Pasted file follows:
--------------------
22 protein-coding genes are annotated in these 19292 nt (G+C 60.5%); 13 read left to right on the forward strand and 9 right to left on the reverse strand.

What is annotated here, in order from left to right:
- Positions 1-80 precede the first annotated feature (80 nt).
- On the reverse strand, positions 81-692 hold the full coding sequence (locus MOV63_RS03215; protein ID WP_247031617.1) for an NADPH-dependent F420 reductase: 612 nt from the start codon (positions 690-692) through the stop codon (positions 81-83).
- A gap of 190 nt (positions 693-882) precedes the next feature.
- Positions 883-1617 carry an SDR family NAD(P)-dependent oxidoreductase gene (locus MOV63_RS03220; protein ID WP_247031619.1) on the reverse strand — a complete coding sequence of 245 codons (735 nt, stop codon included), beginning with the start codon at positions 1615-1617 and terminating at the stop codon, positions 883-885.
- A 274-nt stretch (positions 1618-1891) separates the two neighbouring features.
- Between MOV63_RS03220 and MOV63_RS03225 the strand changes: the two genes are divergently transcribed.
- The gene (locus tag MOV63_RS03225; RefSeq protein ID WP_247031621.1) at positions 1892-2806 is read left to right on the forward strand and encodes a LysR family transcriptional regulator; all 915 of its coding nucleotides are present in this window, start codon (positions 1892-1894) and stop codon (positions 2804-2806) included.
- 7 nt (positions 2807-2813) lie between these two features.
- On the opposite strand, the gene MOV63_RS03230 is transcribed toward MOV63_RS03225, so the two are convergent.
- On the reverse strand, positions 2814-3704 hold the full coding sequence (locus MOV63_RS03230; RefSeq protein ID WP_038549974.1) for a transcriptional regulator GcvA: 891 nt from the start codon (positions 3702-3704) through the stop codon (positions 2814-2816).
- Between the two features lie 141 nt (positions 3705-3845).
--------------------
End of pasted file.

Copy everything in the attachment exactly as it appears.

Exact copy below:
22 protein-coding genes are annotated in these 19292 nt (G+C 60.5%); 13 read left to right on the forward strand and 9 right to left on the reverse strand.

What is annotated here, in order from left to right:
- Positions 1-80 precede the first annotated feature (80 nt).
- On the reverse strand, positions 81-692 hold the full coding sequence (locus MOV63_RS03215; protein ID WP_247031617.1) for an NADPH-dependent F420 reductase: 612 nt from the start codon (positions 690-692) through the stop codon (positions 81-83).
- A gap of 190 nt (positions 693-882) precedes the next feature.
- Positions 883-1617 carry an SDR family NAD(P)-dependent oxidoreductase gene (locus MOV63_RS03220; protein ID WP_247031619.1) on the reverse strand — a complete coding sequence of 245 codons (735 nt, stop codon included), beginning with the start codon at positions 1615-1617 and terminating at the stop codon, positions 883-885.
- A 274-nt stretch (positions 1618-1891) separates the two neighbouring features.
- Between MOV63_RS03220 and MOV63_RS03225 the strand changes: the two genes are divergently transcribed.
- The gene (locus tag MOV63_RS03225; RefSeq protein ID WP_247031621.1) at positions 1892-2806 is read left to right on the forward strand and encodes a LysR family transcriptional regulator; all 915 of its coding nucleotides are present in this window, start codon (positions 1892-1894) and stop codon (positions 2804-2806) included.
- 7 nt (positions 2807-2813) lie between these two features.
- On the opposite strand, the gene MOV63_RS03230 is transcribed toward MOV63_RS03225, so the two are convergent.
- On the reverse strand, positions 2814-3704 hold the full coding sequence (locus MOV63_RS03230; RefSeq protein ID WP_038549974.1) for a transcriptional regulator GcvA: 891 nt from the start codon (positions 3702-3704) through the stop codon (positions 2814-2816).
- Between the two features lie 141 nt (positions 3705-3845).